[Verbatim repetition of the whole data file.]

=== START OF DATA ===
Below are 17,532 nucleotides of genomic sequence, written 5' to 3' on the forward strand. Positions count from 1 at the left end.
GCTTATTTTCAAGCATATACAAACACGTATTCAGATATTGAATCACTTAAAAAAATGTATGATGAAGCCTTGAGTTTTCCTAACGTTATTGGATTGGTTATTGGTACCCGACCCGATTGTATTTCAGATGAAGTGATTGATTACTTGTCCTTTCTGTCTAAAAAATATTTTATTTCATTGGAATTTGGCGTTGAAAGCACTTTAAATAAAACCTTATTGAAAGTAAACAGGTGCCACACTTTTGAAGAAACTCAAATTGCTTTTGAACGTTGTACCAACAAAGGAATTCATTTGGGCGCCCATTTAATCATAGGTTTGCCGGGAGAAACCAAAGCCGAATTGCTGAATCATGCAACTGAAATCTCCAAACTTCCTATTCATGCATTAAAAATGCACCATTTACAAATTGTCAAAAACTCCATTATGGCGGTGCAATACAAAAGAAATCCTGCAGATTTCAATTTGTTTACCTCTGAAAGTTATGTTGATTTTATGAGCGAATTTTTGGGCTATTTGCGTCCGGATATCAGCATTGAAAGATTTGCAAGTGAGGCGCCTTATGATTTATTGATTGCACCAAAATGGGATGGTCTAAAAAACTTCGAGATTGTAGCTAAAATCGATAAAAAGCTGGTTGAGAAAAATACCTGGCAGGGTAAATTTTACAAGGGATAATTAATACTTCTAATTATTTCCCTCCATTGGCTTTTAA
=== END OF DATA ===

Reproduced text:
Below are 17,532 nucleotides of genomic sequence, written 5' to 3' on the forward strand. Positions count from 1 at the left end.
GCTTATTTTCAAGCATATACAAACACGTATTCAGATATTGAATCACTTAAAAAAATGTATGATGAAGCCTTGAGTTTTCCTAACGTTATTGGATTGGTTATTGGTACCCGACCCGATTGTATTTCAGATGAAGTGATTGATTACTTGTCCTTTCTGTCTAAAAAATATTTTATTTCATTGGAATTTGGCGTTGAAAGCACTTTAAATAAAACCTTATTGAAAGTAAACAGGTGCCACACTTTTGAAGAAACTCAAATTGCTTTTGAACGTTGTACCAACAAAGGAATTCATTTGGGCGCCCATTTAATCATAGGTTTGCCGGGAGAAACCAAAGCCGAATTGCTGAATCATGCAACTGAAATCTCCAAACTTCCTATTCATGCATTAAAAATGCACCATTTACAAATTGTCAAAAACTCCATTATGGCGGTGCAATACAAAAGAAATCCTGCAGATTTCAATTTGTTTACCTCTGAAAGTTATGTTGATTTTATGAGCGAATTTTTGGGCTATTTGCGTCCGGATATCAGCATTGAAAGATTTGCAAGTGAGGCGCCTTATGATTTATTGATTGCACCAAAATGGGATGGTCTAAAAAACTTCGAGATTGTAGCTAAAATCGATAAAAAGCTGGTTGAGAAAAATACCTGGCAGGGTAAATTTTACAAGGGATAATTAATACTTCTAATTATTTCCCTCCATTGGCTTTTAA